Tune in soon for our next chat on the Khanates of Rus and the East. Be sure to subscribe to the blog above, and follow me on facebook and twitter, so you can keep up to date on the latest news about the Steam Empire Chronicles!

The Realities of a Steampunk World

A quick look at making your story match the technology and things within it.

So I went to see the move John Carter yesterday. We shelled out the extra money to see it in IMAX, not because we really wanted to see it in IMAX, but because our local movie theater doesn’t like to show movies starting around 9 pm (It likes 8pm and 11 pm, but little in between) After being deafened and blinded in the previews, we were treated to a real spectacle of a movie. But I digress, this post isn’t a movie review, but rather how I saw a ton of amazing ideas that I COULD use in my novel, but will most likely choose not to.

The most challenging thing about a steampunk world is that you have to remain true to your specific subgenre. For example, Boneshaker (Sci Fi Essential Books) includes undead, guns, airships, etc. But it stays true to roots without using ray guys, rocketpacks, or technology that is beyond what the locals *could* realistically have designed.

When I saw John Carter, the thing that stood out to me the most was this…

Yes, one of the coolest designed airships I’ve ever seen. And I would have loved to somehow make mine (in Brass Legionnaire) as cool as those. But I won’t for a few reasons.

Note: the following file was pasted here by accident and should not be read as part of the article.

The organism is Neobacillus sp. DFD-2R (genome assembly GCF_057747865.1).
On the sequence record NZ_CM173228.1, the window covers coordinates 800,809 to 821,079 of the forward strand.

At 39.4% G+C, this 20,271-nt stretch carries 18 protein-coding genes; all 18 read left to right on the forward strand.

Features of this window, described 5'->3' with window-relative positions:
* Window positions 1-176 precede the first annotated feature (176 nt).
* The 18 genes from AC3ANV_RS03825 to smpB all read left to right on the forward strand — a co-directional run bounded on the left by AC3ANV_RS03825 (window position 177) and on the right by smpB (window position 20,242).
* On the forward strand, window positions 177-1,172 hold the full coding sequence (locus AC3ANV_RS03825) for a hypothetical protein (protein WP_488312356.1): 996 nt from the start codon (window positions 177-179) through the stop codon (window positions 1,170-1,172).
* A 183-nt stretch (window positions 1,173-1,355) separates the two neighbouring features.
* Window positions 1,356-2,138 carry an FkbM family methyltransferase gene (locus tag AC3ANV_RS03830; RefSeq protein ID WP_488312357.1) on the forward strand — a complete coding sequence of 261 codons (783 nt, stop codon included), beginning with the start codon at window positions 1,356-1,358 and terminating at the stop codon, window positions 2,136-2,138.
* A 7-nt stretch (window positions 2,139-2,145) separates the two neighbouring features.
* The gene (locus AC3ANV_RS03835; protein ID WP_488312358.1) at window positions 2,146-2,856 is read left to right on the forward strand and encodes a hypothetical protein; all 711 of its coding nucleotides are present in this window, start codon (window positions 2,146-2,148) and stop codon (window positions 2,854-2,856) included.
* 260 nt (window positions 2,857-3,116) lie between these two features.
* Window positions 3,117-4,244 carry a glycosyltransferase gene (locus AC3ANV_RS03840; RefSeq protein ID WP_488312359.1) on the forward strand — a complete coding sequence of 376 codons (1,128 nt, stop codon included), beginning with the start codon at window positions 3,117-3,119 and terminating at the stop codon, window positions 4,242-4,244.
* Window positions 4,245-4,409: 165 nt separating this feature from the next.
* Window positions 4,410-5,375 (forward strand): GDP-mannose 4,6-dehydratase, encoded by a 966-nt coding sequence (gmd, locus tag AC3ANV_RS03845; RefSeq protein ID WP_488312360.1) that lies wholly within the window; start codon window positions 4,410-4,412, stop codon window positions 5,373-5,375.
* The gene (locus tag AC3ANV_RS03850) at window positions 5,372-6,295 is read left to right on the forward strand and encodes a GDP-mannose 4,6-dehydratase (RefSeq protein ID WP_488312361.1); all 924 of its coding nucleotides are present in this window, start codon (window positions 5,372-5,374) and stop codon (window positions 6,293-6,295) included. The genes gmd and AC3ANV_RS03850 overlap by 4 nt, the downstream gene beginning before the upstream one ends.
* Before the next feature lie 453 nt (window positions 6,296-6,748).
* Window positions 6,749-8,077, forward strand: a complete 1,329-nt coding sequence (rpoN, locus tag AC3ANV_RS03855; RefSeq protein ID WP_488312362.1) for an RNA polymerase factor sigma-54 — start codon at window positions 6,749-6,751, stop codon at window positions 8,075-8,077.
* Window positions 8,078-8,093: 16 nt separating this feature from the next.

1.) Believability – My Romans are still running around using steam power. Those are definitely not running off steam power.

2.) I don’t want to copy someone else’s idea. Could I take a few pointers from how they look and add descriptions to my story? Sure, but I don’t want to just blatantly take an idea and throw it into my story because it’s cool. That’s a bit too crude for me. Ideas and a story have to match.

3.) It would take my story in an entirely different direction than where I want it to go. I want my books to show technological process and advancement book by book. I don’t want it to be a ‘oh, look, in the last two months we developed this awesome airship that doesn’t rely on hydrogen, helium, or steam power and it works perfectly. By the way, we armed it with these artillery pieces.’

I guess the point of this post is simply to make sure that your technology matches your story. I’m not saying you can’t – or shouldn’t! – be outlandish, but I’m one of those people who get’s thrown out of the story when the main character pulls out a weapon that doesn’t match the rest of the world or story and just pulverizes the enemy.

It’s like the green skinned aliens in John carter who run around with spears, swords, and projectile guns, but aren’t lugging around the alien equivalent of the RPG – they aren’t up to that yet. If your steampunk story has guns, then give them guns, but they shouldn’t have an M16 while everyone else has a muzzle-loading rifle. Technological progress doesn’t move in that way. If one country or place has it, soon enough everyone else will beg/borrow/steal/take by force that technology.

A good book to read is Guns, Germs, and Steel: The Fates of Human Societies Great read on a topic of technology among cultures.


PS – book editing is halfway done, hopefully it will be ready to go by May!